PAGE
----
Nigeria's apex bank calls forex policy critics 'unpatriotic'

Nigeria's government has come under intense criticism for propping up the naira at 305-315 to the dollar.

CBN Governor Godwin Emefiele and President Muhammadu Buhari

Nigeria's government has come under intense criticism for propping up the naira at 305-315 to the dollar and introducing tight capital controls in response to the country's worst economic crisis in decades.

The policies have led to a foreign exchange shortage, with many local businesses being forced to buy dollars on the black market, where the rate is scraping 490 to the dollar.

"Intelligence reports at the disposal of the bank reveal the involvement of some unpatriotic elements funding the push to have the CBN and the federal government reverse its forex policy," said the bank's spokesman Isaac Okorafor.

Okorafor said that a weak naira would only hurt the country's poor, adding that the bank was committed to ensuring that "the masses of our country's low income earners are protected from the vagaries of high naira depreciation".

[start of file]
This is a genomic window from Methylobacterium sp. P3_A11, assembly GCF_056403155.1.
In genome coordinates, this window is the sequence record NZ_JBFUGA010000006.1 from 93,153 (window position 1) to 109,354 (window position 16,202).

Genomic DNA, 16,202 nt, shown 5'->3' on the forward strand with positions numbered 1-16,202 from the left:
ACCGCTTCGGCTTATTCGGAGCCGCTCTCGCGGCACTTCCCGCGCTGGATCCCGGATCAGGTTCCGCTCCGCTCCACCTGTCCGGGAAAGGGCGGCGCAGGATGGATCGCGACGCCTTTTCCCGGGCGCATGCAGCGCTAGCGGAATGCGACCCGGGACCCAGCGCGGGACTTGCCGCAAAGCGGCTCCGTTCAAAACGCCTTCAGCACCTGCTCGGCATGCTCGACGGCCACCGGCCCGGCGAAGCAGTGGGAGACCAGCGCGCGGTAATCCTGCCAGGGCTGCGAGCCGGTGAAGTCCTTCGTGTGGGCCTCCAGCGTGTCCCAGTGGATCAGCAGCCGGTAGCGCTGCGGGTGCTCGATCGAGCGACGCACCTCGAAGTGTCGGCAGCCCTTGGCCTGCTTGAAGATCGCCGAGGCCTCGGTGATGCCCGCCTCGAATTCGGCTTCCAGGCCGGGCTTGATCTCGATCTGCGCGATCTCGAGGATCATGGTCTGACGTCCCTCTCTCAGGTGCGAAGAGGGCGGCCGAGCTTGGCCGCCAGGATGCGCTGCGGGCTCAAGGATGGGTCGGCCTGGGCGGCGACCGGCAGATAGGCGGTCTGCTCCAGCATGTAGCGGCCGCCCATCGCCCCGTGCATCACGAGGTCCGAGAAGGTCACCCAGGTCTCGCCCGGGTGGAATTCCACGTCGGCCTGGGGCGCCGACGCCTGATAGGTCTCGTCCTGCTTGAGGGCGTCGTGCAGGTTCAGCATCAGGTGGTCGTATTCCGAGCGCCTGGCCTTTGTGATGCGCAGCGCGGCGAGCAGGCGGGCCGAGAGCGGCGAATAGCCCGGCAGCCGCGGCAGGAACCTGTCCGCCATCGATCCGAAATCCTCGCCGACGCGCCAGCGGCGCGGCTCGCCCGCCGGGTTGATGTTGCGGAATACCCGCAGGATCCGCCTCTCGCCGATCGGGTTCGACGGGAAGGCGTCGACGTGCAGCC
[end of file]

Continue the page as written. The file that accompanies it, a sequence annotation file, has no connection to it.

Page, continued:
The ratings agency Fitch downgraded the outlook on Nigeria's long-term debt this week, citing "tight foreign exchange liquidity" as an impediment to growth.

In a note sent to investors, Standard Chartered Bank economist Razia Khan said that it was unlikely that the foreign exchange market would be liberalised soon.

"For now, the only clear takeaway is that there are no imminent plans for further FX liberalisation," Khan said. "FX will continue to be rationed."

Falling global oil prices and repeated attacks on crude infrastructure in Nigeria's south severely hit the country's economy in 2016, sending it into its first recession in decades.

Nigeria, which gets over 70 percent of its revenue from oil, is now suffering from a debilitating shortage of foreign exchange, hitting imports and overseas investment.

Fitch said that Nigeria would continue to suffer low growth if foreign exchange continued to be in short supply and if the government could not narrow the fiscal deficit.

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